Friday, March 15, 2013

WORKING GIRLS: The Cost of Doing Business in The Oldest Profession--by Marc Cameron

My bride’s eyes peer over a page from my manuscript—on fire, as they are wont to be when she wants to burn a hole in me.
“I’m left to wonder here,” she says, her head wagging, “how you know so much about prostitutes…” 

The truth is, over the years I have dealt with a fair number of hookers on a professional basis—my profession, not theirs. I thought I’d step away from tracking for a bit and talk about working girls. For these purposes, I’ll steer clear of the word ‘whore’. It just sounds too mean. I make liberal use of it in my fiction though because, well, that is the real world.
At least one of these poor souls figures into nearly every book I write, Western or Thriller—misguided things with hearts of gold, redheaded saloon madams who take up with marshals, evil wenches, aging consumptives, downtrodden whelps, tattooed Yakuza girls (in my present manuscript)—and informants.

My very first bona fide snitch was a girl we arrested working the local truck stop.  I was relatively new on the PD, still with my field-training officer on midnight shift. Since I was a rookie, I fingerprinted every arrest while my FTO stood around and tried to pick up the cute dispatchers. I mean no disrespect to womanhood here, but there is a reason the poor things that work truck stops are called lot lizards. This was 1984 and no one thought to wear latex gloves but I’d wager I went through ten gallons of Phisohex.
Early on, during my save-the-world period
Fingerprinting a person is a somewhat intimate affair. You stand hip to hip and basically hold hands for a few minutes.  I tend to make small talk to ease the bad guy’s tension. When I was a twenty-two year old rookie and printing hookers, I talked to ease my own. That first one, I’ll call her Sammie, chatted about how she was maybe going to school one day, the Pontiac Firebird she wished she could afford, and how a guy from Abilene beat the snot out of her the night before. She could have been cute if she hadn't been so haggard and world-weary from drugs and whatever other demons weighed her down. It occurred to me while I held her skinned knuckles and rolled her bruised fingers in ink, that this was one of the few moments in her recent life that she felt safe. I went home after my shift ended early that morning, scrubbed my hands until they were raw, kissed the baby and held my sweet young bride for a long time….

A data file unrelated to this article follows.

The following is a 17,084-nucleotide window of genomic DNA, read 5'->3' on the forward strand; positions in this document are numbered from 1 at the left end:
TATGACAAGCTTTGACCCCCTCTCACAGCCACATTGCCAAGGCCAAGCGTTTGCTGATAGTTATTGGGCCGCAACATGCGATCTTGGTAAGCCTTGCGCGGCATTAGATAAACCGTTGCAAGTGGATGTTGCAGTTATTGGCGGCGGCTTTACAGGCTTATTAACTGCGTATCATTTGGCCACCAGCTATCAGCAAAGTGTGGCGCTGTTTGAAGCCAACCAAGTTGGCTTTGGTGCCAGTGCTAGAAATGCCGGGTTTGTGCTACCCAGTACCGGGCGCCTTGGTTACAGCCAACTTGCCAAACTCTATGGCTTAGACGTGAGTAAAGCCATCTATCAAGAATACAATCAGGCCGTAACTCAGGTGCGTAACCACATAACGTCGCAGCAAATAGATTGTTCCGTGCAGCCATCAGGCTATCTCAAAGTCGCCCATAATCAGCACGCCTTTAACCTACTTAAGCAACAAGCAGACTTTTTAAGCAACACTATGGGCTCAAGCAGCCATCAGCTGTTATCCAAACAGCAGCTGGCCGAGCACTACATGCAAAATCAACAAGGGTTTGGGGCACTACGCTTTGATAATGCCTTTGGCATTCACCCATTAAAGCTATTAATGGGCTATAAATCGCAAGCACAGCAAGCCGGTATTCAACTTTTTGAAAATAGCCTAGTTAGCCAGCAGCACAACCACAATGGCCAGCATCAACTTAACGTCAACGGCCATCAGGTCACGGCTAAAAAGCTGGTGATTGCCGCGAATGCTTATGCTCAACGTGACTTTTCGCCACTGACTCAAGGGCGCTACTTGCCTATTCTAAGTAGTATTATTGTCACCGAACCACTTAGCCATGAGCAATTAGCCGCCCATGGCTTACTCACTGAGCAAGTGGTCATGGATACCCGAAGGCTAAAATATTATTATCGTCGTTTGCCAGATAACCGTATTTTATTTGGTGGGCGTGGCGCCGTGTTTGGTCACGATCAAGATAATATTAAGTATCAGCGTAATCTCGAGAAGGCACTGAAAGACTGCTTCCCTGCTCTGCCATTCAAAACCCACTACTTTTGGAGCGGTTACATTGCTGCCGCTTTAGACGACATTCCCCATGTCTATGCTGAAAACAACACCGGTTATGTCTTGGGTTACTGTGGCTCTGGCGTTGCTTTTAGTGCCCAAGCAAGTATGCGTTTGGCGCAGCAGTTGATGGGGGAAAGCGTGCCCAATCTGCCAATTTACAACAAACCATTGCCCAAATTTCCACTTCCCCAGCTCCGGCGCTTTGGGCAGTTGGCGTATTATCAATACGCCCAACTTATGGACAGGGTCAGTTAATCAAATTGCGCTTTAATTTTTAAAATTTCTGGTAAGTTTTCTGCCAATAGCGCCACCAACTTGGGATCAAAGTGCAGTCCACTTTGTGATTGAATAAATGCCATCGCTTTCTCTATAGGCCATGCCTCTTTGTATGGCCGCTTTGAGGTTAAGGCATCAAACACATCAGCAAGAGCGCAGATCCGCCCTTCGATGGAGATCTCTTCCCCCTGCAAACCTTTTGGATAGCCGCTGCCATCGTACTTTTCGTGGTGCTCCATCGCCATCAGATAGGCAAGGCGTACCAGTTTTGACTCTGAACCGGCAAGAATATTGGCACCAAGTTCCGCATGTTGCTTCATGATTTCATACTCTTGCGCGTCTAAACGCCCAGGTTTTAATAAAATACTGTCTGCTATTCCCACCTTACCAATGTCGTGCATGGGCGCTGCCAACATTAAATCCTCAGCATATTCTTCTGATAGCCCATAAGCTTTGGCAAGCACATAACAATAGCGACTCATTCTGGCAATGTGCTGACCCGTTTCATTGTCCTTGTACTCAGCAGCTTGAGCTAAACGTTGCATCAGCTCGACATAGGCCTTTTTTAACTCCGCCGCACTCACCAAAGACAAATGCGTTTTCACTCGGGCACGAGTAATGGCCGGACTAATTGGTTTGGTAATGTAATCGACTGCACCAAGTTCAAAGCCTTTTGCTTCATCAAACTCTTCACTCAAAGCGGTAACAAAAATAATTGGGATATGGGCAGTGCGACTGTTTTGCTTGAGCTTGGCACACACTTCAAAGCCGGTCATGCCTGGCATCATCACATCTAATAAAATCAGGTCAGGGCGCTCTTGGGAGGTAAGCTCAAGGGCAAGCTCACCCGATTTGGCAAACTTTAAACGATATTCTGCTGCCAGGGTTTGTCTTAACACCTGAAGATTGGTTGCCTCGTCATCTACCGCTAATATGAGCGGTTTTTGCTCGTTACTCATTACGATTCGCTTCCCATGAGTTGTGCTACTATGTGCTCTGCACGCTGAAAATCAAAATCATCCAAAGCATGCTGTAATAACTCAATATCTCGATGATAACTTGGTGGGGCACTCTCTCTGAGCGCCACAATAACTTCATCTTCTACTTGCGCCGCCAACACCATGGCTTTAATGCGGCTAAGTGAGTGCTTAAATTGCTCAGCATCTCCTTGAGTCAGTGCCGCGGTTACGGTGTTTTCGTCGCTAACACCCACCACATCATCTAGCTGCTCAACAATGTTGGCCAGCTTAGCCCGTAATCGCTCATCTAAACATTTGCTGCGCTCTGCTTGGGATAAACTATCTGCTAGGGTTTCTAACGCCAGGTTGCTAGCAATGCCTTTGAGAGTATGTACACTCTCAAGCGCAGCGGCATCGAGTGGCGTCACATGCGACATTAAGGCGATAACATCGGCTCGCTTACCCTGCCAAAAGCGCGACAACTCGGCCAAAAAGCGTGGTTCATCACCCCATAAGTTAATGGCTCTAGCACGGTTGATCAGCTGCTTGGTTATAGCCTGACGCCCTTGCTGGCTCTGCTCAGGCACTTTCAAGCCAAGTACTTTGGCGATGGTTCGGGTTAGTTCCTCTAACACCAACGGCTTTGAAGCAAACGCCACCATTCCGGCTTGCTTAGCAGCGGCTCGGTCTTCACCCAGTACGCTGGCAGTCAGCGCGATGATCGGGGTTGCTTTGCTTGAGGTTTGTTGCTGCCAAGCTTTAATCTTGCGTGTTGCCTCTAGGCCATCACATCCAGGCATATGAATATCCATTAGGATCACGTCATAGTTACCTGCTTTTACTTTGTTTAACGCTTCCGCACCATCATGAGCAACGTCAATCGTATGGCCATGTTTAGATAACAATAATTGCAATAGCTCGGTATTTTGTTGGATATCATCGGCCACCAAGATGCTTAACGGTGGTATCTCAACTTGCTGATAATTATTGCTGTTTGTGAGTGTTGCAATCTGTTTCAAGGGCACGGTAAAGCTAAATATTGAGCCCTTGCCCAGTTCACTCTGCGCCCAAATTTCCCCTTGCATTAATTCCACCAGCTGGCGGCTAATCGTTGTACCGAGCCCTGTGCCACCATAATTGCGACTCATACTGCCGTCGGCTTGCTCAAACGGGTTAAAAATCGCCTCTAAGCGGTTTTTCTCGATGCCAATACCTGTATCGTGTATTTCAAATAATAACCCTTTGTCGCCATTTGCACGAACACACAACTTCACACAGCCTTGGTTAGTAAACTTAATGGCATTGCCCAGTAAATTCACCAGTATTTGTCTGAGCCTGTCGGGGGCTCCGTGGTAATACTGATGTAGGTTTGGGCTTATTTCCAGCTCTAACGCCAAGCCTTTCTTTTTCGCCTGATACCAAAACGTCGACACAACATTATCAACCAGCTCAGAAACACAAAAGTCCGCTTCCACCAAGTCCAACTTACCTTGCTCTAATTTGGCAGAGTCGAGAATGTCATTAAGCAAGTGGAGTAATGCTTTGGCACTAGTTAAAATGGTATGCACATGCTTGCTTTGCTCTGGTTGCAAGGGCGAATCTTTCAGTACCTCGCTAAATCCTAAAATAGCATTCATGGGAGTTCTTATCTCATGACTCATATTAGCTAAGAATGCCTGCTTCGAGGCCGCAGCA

A few months after I was cut loose from my training officer and by myself, I heard Sammie's voice on the CB radio, working the Petro truck lot near I-20. It took me a while but I finally spotted the rear end of her cutoff jeans hustling down the ladder of a sleeper cab on the back row. I had nothing to charge her with, but we talked awhile and she gave me information on a trucker who had a trash sack full of weed—as much to get me off her back as for any reward. She had an awful, tuberculin-sounding cough and kept spitting into a rag she held wadded in her fist. I remember wondering about the men who hired her that night, something I based a character on later.

Ours was a lucrative relationship. I gave her money and she gave me what I wanted: information on crime—and inspiration for my writing.

Working girls taught me a great deal about human nature. I wrote a scene just yesterday where my protagonist has to gain physical control of a hooker before her client, who he wants to interrogate, comes to the room. The thing about prostitutes is that the experienced ones aren’t easily intimidated.   They’ve been smacked more than once—and by men who know how to smack.  
Mounted Patrol with Max the wonder horse 

             In many ways, they remind me of mules. Apologies to horse lovers—I am fond of them myself, but years of horse shoeing and horse training have shown me that you can generally buffalo a horse. Goad it a bit with your thumb, cluck a little and say: “Move over” to coax it to step aside. Stick your thumb in a mule's ribs and it will, more often than not, look at you as if to say, “Nice thumb you got there, but I’m happy where I’m at. And by the way, I weigh 900 pounds so you, sir, must provide a reason if you want this ass to move.”

And so it is with prostitutes.

They know we won’t shoot them unless they have a weapon. They’re pretty sure we would be laughed off the planet if we pepper-sprayed or Tased a semi-compliant female.  Lay hands on one as you would a passive aggressive male arrestee and many will just dare you use more force than you should. I really hate fighting half-naked women—really, really hate it—but that’s an entire essay in and of itself. Thankfully, most don’t fight.  
They do, however make great informants. Men get chatty when they’re…with women. Considering the other things she gets paid for, accepting money in exchange for information is a pretty sweet deal.
Earlier this week I had a four-hour dinner and research meeting with a couple of detectives in the southern part of Japan. When I asked if they used informants, one piped right up and said: “Of course. I find prostitutes make the best.” My Japanese is rusty but I knew exactly what he meant.